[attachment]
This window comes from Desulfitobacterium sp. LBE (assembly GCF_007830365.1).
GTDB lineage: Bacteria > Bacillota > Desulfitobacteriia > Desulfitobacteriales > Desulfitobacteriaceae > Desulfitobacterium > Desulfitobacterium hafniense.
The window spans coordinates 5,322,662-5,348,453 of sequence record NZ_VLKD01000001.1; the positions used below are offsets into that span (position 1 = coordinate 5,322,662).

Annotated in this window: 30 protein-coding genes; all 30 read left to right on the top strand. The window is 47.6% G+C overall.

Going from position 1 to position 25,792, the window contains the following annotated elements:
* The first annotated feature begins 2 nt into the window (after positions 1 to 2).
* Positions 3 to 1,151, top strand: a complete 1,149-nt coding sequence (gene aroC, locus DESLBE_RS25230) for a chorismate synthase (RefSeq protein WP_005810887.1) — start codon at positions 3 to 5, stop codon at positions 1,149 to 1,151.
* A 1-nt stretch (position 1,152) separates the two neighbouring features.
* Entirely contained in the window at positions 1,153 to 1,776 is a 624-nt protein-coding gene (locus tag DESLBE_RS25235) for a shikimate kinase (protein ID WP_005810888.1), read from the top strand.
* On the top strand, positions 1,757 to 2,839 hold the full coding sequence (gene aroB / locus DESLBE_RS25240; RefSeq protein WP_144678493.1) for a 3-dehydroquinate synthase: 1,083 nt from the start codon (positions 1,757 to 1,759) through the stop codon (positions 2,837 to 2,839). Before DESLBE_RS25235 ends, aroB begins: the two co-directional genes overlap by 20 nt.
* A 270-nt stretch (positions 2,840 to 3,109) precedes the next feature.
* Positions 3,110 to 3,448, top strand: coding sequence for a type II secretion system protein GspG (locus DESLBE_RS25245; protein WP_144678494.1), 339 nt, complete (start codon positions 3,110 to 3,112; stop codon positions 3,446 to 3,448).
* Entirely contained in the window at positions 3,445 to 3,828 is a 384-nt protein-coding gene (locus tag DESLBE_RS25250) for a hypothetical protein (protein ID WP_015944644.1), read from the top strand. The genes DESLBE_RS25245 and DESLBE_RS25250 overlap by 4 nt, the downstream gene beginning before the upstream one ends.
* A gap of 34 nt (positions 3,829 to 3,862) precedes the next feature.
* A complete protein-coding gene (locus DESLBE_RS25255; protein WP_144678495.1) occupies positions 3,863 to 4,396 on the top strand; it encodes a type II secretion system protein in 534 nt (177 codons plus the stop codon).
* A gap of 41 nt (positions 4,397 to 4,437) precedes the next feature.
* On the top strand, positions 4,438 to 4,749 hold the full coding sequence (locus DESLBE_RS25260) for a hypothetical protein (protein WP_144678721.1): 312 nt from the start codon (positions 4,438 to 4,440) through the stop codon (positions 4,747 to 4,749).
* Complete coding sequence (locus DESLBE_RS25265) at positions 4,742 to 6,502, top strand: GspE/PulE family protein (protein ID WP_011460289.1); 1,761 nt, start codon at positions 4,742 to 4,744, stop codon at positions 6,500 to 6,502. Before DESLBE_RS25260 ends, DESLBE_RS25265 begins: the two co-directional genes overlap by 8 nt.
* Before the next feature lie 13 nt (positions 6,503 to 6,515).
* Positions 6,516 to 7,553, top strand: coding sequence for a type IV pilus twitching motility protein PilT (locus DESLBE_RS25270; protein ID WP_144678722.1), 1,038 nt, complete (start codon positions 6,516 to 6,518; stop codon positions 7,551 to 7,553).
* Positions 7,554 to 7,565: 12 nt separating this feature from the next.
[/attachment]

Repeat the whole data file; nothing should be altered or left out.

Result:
This window comes from Desulfitobacterium sp. LBE (assembly GCF_007830365.1).
GTDB lineage: Bacteria > Bacillota > Desulfitobacteriia > Desulfitobacteriales > Desulfitobacteriaceae > Desulfitobacterium > Desulfitobacterium hafniense.
The window spans coordinates 5,322,662-5,348,453 of sequence record NZ_VLKD01000001.1; the positions used below are offsets into that span (position 1 = coordinate 5,322,662).

Annotated in this window: 30 protein-coding genes; all 30 read left to right on the top strand. The window is 47.6% G+C overall.

Going from position 1 to position 25,792, the window contains the following annotated elements:
* The first annotated feature begins 2 nt into the window (after positions 1 to 2).
* Positions 3 to 1,151, top strand: a complete 1,149-nt coding sequence (gene aroC, locus DESLBE_RS25230) for a chorismate synthase (RefSeq protein WP_005810887.1) — start codon at positions 3 to 5, stop codon at positions 1,149 to 1,151.
* A 1-nt stretch (position 1,152) separates the two neighbouring features.
* Entirely contained in the window at positions 1,153 to 1,776 is a 624-nt protein-coding gene (locus tag DESLBE_RS25235) for a shikimate kinase (protein ID WP_005810888.1), read from the top strand.
* On the top strand, positions 1,757 to 2,839 hold the full coding sequence (gene aroB / locus DESLBE_RS25240; RefSeq protein WP_144678493.1) for a 3-dehydroquinate synthase: 1,083 nt from the start codon (positions 1,757 to 1,759) through the stop codon (positions 2,837 to 2,839). Before DESLBE_RS25235 ends, aroB begins: the two co-directional genes overlap by 20 nt.
* A 270-nt stretch (positions 2,840 to 3,109) precedes the next feature.
* Positions 3,110 to 3,448, top strand: coding sequence for a type II secretion system protein GspG (locus DESLBE_RS25245; protein WP_144678494.1), 339 nt, complete (start codon positions 3,110 to 3,112; stop codon positions 3,446 to 3,448).
* Entirely contained in the window at positions 3,445 to 3,828 is a 384-nt protein-coding gene (locus tag DESLBE_RS25250) for a hypothetical protein (protein ID WP_015944644.1), read from the top strand. The genes DESLBE_RS25245 and DESLBE_RS25250 overlap by 4 nt, the downstream gene beginning before the upstream one ends.
* A gap of 34 nt (positions 3,829 to 3,862) precedes the next feature.
* A complete protein-coding gene (locus DESLBE_RS25255; protein WP_144678495.1) occupies positions 3,863 to 4,396 on the top strand; it encodes a type II secretion system protein in 534 nt (177 codons plus the stop codon).
* A gap of 41 nt (positions 4,397 to 4,437) precedes the next feature.
* On the top strand, positions 4,438 to 4,749 hold the full coding sequence (locus DESLBE_RS25260) for a hypothetical protein (protein WP_144678721.1): 312 nt from the start codon (positions 4,438 to 4,440) through the stop codon (positions 4,747 to 4,749).
* Complete coding sequence (locus DESLBE_RS25265) at positions 4,742 to 6,502, top strand: GspE/PulE family protein (protein ID WP_011460289.1); 1,761 nt, start codon at positions 4,742 to 4,744, stop codon at positions 6,500 to 6,502. Before DESLBE_RS25260 ends, DESLBE_RS25265 begins: the two co-directional genes overlap by 8 nt.
* Before the next feature lie 13 nt (positions 6,503 to 6,515).
* Positions 6,516 to 7,553, top strand: coding sequence for a type IV pilus twitching motility protein PilT (locus DESLBE_RS25270; protein ID WP_144678722.1), 1,038 nt, complete (start codon positions 6,516 to 6,518; stop codon positions 7,551 to 7,553).
* Positions 7,554 to 7,565: 12 nt separating this feature from the next.